On Fox News Sunday this morning, the Washington Post’s Bob Woodward said that some Democratic senators have called the White House asking if Chuck Hagel will withdraw from the battle to confirm him as secretary of defense. The apparent answer to that question is not yet. But the furor over the Washington Free Beacon’s reporting of a statement Hagel made in 2007 alleging that the Israeli Foreign Ministry was running the U.S. State Department is turning up the heat on the nominee.
On Thursday, Contentions called on some of the major Jewish organizations that have been conspicuous by their absence from the debate about Hagel to finally break their silence on the issue and to demand an explanation about the 2007 speech given at Rutgers University during which Hagel is alleged to have made the crack about the Israelis and the State Department. Last night, the Jewish Telegraphic Agency reported that both the Anti-Defamation League and the American Jewish Committee have made such statements. The ADL told JTA Hagel needed to explain the remark but the American Jewish Committee went farther in saying that “further Senate deliberation is called for before any final vote is taken.”
These comments are part of the growing furor over Hagel that is not going to be defused by the nominee’s assurance to Senator Lindsay Graham that he “doesn’t recall” making the controversial statements about Israel and the State Department. The allegations about the Rutgers speech are credible not just because of the contemporaneous account of the event but also because of Hagel’s history of saying similar things about the “Jewish lobby” and disavowals of past stands favoring outreach to Iran, Hamas and Hezbollah. As Hagel “twists in the wind” — a Watergate allusion made today by Woodward —pressure is growing on pro-Israel Democrats to abandon him.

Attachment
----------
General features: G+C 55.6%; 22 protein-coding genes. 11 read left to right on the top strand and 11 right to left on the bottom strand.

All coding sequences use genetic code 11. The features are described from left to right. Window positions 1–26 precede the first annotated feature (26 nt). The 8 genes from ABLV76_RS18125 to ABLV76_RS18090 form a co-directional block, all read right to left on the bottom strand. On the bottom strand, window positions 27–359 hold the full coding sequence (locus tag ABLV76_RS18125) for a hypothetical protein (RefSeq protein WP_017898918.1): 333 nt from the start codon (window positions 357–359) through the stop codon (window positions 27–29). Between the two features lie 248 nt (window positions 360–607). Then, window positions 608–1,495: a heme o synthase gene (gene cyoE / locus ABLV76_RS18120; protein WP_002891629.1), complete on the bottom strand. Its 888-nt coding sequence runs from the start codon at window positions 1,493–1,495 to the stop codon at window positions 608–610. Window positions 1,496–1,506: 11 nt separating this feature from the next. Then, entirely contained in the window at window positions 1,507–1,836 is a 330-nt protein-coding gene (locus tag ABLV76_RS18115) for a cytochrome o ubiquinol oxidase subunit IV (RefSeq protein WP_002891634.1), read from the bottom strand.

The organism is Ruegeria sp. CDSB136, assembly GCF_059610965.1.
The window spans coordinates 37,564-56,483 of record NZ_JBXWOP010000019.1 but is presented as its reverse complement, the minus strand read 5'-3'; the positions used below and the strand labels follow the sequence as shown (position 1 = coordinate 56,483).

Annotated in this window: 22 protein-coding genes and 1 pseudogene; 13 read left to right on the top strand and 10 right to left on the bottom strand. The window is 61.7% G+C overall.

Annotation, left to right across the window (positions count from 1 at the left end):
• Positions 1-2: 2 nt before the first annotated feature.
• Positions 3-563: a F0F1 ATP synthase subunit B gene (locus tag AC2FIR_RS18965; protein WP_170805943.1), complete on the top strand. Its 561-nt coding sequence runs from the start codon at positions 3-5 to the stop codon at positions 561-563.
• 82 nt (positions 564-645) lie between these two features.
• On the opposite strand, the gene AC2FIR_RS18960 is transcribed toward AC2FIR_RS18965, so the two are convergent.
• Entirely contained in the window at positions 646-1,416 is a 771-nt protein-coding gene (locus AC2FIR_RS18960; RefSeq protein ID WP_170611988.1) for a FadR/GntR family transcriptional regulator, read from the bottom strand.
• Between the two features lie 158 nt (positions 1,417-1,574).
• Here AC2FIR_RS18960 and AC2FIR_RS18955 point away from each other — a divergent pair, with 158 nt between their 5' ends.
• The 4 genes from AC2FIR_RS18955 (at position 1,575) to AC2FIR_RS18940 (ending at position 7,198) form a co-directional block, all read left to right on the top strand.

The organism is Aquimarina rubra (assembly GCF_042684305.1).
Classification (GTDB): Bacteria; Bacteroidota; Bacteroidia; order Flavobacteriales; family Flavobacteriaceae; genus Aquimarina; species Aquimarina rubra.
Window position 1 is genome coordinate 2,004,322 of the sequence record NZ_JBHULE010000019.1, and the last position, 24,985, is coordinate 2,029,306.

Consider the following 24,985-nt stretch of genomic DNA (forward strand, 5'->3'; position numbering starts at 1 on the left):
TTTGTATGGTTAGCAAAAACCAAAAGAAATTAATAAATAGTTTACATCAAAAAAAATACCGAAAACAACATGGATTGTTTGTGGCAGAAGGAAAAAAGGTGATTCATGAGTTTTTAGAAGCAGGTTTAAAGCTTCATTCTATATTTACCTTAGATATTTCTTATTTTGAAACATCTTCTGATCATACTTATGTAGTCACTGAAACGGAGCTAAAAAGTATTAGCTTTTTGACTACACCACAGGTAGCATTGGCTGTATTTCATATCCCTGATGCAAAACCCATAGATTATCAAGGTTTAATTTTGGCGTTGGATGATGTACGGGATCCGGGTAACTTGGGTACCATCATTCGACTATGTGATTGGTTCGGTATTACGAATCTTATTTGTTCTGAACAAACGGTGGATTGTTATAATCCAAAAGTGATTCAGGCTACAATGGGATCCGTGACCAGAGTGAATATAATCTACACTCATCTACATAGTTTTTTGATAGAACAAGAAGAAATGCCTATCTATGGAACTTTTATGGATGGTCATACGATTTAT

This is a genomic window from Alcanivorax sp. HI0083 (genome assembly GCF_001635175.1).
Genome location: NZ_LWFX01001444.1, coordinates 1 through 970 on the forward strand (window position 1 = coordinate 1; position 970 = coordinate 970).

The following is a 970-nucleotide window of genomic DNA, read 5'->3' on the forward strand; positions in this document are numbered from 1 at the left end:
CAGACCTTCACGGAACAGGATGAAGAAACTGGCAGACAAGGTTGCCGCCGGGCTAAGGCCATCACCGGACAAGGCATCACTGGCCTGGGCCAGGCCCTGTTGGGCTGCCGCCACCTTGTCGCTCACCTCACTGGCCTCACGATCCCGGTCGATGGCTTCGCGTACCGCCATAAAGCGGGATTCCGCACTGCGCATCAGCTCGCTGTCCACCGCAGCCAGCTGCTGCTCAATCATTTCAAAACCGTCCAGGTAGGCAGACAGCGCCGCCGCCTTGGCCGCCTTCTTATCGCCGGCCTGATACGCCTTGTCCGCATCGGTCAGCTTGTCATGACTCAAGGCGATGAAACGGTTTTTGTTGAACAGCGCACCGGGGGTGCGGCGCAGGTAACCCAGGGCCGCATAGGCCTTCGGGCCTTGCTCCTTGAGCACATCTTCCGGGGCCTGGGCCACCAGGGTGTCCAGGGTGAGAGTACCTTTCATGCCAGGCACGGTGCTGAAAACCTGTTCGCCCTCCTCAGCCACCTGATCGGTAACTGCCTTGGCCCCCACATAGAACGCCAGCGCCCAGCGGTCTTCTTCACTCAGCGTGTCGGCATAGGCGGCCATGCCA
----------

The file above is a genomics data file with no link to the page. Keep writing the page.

With each passing day during the Congressional recess over the next week, the Hagel deathwatch will become a bigger and bigger story. Though Democrats closed ranks behind the president’s choice in a partisan votes on Hagel last week the failure to block a delay of the decision on him via a filibuster on Thursday will give some of them the time to change their minds. Some of the pro-Israel senators like Chuck Schumer who have been using the silence of mainstream Jewish groups about his nomination as cover for their decision to go along with what they knew was a questionable choice are now on the spot. As John wrote in the New York Post on Friday, it’s time for Schumer to live up to his boast that he was the “guardian” of Israel in the Senate. In light of the latest revelations about the nominee’s record, that pose is meaningless if he doesn’t jump off the Hagel bandwagon.
It is true that many of the Republicans who voted to oppose cloture of Hagel on Thursday were doing so in order to try to force the White House to give up more information about what the president knew about the Benghazi terror attack. But the extra time gives members on both sides of the aisle to reconsider the Hagel fiasco.
The White House campaign to silence concerns about his prejudicial statements about Israel and its supporters that had seemingly quashed opposition to the nomination is no longer working. The nominee’s incompetent performance during his confirmation hearing only served to reinforce the qualms that many senators had about both his qualifications and his troubling record of out-of-the-mainstream stands on Israel and Iran. The administration can grumble all it likes about how unfair the scrutiny on the nominee has been but the fact is Hagel’s chances of leading the Pentagon are being sunk by the nominee, not his critics.
In the coming days, the calls for Hagel to withdraw will grow. So, too, will the pressure on pro-Israel Democrats to stop acting as the nominee’s guardian rather than the cause they have pledged to protect.